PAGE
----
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Evolutionary Syntax

By Ljiljana Progovac

This book "outlines novel and testable hypotheses, contains extensive examples from many different languages" and is "presented in accessible language, with more technical discussion in footnotes."

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The Making of Vernacular Singapore English

By Zhiming Bao

This book "proposes a new theory of contact-induced grammatical restructuring" and "offers a new analytical approach to New English from a formal or structural perspective."

Academic Paper

Title: Is Children's Acquisition of the Passive a Staged Process? Evidence from Six- and Nine-Year-Olds' Production of Passives
Author: Katherine Messenger
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Institution: University of Warwick
Author: Holly P. Branigan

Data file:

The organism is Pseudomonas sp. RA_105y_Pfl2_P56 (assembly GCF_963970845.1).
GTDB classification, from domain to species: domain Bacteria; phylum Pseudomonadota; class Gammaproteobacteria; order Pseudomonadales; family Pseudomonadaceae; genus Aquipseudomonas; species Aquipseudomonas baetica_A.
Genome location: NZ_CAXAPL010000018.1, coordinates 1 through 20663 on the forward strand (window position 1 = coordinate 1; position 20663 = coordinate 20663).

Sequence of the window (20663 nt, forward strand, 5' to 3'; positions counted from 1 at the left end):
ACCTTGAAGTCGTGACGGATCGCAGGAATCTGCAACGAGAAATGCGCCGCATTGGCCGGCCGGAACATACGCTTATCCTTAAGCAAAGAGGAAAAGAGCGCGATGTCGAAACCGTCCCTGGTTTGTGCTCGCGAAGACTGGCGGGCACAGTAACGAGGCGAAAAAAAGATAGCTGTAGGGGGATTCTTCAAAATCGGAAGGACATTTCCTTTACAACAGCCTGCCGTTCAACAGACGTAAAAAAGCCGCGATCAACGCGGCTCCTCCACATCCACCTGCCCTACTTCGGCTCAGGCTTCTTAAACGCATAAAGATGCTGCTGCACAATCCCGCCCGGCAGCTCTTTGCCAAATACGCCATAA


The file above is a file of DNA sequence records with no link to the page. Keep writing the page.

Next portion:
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Institution: University of Edinburgh
Author: Janet F. McLean
Institution: University of Edinburgh
Linguistic Field: Language Acquisition
Abstract: We report a syntactic priming experiment that examined whether children's acquisition of the passive is a staged process, with acquisition of constituent structure preceding acquisition of thematic role mappings. Six-year-olds and nine-year-olds described transitive actions after hearing active and passive prime descriptions involving the same or different thematic roles. Both groups showed a strong tendency to reuse in their own description the syntactic structure they had just heard, including well-formed passives after passive primes, irrespective of whether thematic roles were repeated between prime and target. However, following passive primes, six-year-olds but not nine-year-olds also produced reversed passives, with well-formed constituent structure but incorrect thematic role mappings. These results suggest that by six, children have mastered the constituent structure of the passive; however, they have not yet mastered the non-canonical thematic role mapping. By nine, children have mastered both the syntactic and thematic dimensions of this structure.


This article appears IN Journal of Child Language Vol. 39, Issue 5, which you can READ on Cambridge's site or on LINGUIST .

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